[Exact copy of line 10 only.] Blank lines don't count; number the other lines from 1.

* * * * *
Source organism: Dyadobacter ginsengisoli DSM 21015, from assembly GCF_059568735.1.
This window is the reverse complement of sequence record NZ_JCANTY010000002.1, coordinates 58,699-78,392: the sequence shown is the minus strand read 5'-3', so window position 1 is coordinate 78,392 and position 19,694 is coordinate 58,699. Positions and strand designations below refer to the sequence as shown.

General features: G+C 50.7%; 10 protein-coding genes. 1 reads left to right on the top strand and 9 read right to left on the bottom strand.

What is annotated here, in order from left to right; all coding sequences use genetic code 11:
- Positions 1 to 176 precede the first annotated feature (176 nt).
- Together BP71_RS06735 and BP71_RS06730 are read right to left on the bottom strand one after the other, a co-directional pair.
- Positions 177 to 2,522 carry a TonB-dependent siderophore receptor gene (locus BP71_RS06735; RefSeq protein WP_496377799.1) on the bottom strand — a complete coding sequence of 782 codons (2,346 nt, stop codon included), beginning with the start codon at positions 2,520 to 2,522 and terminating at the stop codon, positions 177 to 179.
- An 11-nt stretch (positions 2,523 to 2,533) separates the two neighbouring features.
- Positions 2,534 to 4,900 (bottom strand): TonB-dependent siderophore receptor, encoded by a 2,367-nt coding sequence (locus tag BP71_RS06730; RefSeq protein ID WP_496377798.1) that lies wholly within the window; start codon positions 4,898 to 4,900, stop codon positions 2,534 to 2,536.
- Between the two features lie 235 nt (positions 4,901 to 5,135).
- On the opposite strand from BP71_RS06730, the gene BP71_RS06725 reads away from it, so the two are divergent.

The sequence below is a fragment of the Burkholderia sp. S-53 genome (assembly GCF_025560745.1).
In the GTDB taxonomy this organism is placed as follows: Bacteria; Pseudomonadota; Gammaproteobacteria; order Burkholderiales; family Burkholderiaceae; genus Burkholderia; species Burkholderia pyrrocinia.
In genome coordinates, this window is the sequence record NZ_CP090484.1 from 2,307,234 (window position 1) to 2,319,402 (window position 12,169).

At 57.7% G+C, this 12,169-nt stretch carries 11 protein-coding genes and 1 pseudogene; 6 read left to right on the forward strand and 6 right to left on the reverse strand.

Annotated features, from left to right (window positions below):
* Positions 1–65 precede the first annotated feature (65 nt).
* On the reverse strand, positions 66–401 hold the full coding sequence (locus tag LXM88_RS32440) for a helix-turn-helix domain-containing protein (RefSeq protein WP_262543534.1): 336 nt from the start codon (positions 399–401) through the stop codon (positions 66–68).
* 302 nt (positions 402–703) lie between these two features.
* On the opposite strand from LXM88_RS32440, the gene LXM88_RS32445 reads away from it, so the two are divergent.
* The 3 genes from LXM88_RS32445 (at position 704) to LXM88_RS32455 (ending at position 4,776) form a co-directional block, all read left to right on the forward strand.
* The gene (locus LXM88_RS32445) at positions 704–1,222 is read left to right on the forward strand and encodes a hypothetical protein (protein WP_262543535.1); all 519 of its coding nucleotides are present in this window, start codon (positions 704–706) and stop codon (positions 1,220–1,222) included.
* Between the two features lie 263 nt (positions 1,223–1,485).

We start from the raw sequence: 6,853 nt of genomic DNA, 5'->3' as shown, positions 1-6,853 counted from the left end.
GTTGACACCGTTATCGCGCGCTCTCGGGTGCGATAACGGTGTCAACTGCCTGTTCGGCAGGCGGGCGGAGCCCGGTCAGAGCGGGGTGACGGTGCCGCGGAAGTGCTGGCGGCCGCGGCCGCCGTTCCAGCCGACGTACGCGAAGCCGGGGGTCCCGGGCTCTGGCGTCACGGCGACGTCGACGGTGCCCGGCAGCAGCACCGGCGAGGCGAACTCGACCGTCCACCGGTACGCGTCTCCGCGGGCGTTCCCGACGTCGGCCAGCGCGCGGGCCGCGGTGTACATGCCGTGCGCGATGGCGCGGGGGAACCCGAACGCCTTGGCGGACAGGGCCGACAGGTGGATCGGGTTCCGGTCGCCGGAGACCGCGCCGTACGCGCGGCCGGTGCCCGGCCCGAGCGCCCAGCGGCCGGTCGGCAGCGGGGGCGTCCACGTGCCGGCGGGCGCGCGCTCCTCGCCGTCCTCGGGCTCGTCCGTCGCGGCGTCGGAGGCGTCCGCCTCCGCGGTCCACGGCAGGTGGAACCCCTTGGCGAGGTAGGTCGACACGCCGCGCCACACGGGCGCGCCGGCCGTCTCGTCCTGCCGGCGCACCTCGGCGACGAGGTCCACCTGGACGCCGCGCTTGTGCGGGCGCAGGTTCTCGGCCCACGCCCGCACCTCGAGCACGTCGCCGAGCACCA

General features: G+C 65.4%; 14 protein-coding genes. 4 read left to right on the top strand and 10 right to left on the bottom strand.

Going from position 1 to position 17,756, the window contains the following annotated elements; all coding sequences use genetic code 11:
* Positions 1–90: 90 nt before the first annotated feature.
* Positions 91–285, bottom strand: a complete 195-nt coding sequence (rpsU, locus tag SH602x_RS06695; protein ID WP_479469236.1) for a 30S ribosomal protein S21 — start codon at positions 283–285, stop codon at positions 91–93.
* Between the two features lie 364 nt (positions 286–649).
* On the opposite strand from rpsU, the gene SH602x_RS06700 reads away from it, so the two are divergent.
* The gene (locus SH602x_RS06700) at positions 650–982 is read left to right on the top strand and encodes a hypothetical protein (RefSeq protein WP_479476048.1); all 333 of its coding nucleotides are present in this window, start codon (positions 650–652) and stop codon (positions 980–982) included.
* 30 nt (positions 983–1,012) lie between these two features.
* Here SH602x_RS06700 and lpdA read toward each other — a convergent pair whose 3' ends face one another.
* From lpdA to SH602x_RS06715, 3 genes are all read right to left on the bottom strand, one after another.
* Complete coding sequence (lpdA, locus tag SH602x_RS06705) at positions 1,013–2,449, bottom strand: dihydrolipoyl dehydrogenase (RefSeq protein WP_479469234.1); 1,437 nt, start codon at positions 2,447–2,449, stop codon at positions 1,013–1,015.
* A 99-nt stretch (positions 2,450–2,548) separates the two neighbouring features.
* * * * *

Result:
- Between the two features lie 235 nt (positions 4,901 to 5,135).